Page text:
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More money for schools in Granholm budget

By Peter Luke and Judy Putnam
Lansing Bureau
February 10, 2005

LANSING -- Gov. Jennifer Granholm today will propose spending $280 million more on local schools next year, increasing per-pupil school funding by $175, with high schools receiving an extra $50 per pupil on top of that.

Michigan's 15 public universities would see still more cuts in their base funding from the state under Granholm's 2006 budget, but the governor is promising to compensate for that with more state aid for campus building improvements.

A more controversial budget move would strip the contract from the state's only privately run correctional facility, a 480-bed prison for youth felons in Baldwin dubbed the "punk prison" by former Gov. John Engler when it opened in 1999.

The state spends $18.3 million annually at the Michigan Youth Correctional Facility, which was part of sweeping reforms designed to move more juveniles, those 16 and under, to the adult prison system.

But the large number of violent youth failed to materialize. The prison is filled with inmates under the age of 20 who commit a variety of crimes, instead of violent youths so young that judges or prosecutors decide to try them as adults.

Mary Lannoye, Granholm's budget director, was to present a package of spending increases and budget cuts for both fiscal years 2005 and 2006 to the Legislature.

Administration officials, lawmakers and state aid recipients provided some budget details Wednesday.

Local public schools would receive a second straight state aid increase in 2006 based on more optimistic estimates of school tax revenue. The minimum foundation grant would jump from $6,700 to $6,875. The minimum grant for high school students would jump from $6,700 to $6,925.

The 2006 budget also maintains current-year revenue sharing funding to cities and townships, at $430 million.

Genna Gent, Granholm's communications director, said the state aid fund can afford the $280 million increase in what would be a $12.8 billion state school aid budget. She said the increased amount for high schools reflects higher expectations for college preparatory work as laid out last year by a special commission on workforce development led by Lt. Gov. John Cherry.

Granholm said in her State of the State address Tuesday that students were simply going to have to study more.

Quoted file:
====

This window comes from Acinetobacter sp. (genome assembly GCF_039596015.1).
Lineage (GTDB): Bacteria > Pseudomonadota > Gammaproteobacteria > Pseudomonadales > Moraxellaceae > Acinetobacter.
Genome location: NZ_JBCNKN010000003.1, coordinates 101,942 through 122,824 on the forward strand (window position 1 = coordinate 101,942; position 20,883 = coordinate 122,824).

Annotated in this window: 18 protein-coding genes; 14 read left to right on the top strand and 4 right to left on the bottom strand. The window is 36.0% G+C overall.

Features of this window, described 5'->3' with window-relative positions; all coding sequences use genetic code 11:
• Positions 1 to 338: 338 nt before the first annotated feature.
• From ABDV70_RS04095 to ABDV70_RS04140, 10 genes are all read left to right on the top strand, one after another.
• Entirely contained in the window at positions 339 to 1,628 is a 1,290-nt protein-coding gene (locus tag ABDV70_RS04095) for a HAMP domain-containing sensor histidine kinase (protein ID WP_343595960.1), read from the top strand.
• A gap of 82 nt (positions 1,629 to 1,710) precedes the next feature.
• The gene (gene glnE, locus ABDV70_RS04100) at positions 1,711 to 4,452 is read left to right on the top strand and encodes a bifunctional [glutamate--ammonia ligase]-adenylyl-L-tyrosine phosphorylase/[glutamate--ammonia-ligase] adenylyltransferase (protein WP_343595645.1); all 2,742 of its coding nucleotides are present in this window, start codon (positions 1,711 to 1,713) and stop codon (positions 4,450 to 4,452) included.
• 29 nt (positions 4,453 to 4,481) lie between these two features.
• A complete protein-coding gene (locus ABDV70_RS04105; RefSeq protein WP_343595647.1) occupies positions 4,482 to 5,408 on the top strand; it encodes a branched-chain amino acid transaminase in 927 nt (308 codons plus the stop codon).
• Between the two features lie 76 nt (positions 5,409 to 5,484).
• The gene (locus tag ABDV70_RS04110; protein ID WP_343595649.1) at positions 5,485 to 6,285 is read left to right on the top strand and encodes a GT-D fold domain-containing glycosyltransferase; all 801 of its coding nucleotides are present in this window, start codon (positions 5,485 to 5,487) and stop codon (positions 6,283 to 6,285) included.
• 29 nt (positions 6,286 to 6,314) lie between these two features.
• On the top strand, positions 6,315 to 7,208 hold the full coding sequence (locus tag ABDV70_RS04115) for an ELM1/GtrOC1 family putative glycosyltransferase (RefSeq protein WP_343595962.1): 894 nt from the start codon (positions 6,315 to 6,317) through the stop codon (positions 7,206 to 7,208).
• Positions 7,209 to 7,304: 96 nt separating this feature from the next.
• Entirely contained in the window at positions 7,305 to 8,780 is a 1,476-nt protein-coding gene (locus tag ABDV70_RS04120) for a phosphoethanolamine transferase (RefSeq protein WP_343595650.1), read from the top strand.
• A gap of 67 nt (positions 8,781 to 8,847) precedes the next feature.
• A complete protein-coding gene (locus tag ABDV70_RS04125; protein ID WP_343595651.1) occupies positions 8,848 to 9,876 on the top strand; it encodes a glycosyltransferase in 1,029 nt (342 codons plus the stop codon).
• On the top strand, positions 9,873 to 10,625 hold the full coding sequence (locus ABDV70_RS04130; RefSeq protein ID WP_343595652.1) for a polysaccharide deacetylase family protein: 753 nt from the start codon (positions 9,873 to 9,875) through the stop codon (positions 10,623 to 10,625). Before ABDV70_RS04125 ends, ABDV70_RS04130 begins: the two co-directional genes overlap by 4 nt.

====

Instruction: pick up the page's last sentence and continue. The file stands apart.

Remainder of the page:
"If we're going to be about rigor, it's nice that the money is going to match a goal of more rigor in the school,'' said Jim Ballard, executive director of the Michigan Association of Secondary School Principals.

But Ballard and others said they worry that the money will be eaten up in rising costs.

The Citizens Research Council, a Livonia-based research group, has estimated that increases in health and retirement costs alone could consume as much as $200 per pupil annually.

"Certainly they need and they deserve an increase, but what I worry about is whether the increase will be eaten up before they even see it because of the health care costs and retirement costs,'' said Sen. Ron Jelinek, R-Three Oaks, the chair of the Appropriations subcommittee on school aid spending.

There's a looming battle between teachers unions and lawmakers to try to lower those costs. A House Education Committee Wednesday approved a resolution to tackle that issue this year. Democrats on the committee opposed it or abstained from voting.

And the Senate is studying potential cost savings by merging school employees into the state employee health system.

The Cherry Commission, which included four public university presidents, placed a high value on the economic benefits of Michigan's higher education system, a concept Granholm said she would embrace. As a result, there was speculation that universities would be spared from further cuts.

But her budget, university sources say, cuts state aid by $30 million this year and another $30 million in fiscal 2006. Granholm officials are expected to announce that the funding reductions would be offset with $200 million in additional state aid for university building repair and replacement.

Granholm is also expected to call for the elimination of $62 million in state scholarship aid to students attending private and independent colleges. That move has been rejected by lawmakers in the past.

One lawmaker said Granholm will seek to slice $50 million from the Michigan Department of Corrections.

Booth Newspapers reported last May that although the youth prison in Baldwin was built as a maximum-security facility, only one-third of the 480-bed prison was filled with levels 4 and 5 inmates, the highest security level. Two-thirds were at the levels 1 and 2, the lowest-risk inmates in the system.

The facility is owned and operated by the Geo Group, based in Boca Raton, Fla., formerly the Wackenhut Corrections Corp.

Corrections spokesman Russ Marlan Wednesday would say only that the state has a contract through 2007 for operation of the facility and a lease on the prison through 2019.

He said the contracts allow the state to withdraw from the contract for a number of reasons, such as failure of the Legislature to provide funding for the facility or a lack of need for the facility.

Contact Peter Luke at (517) 487-8888 or e-mail him at

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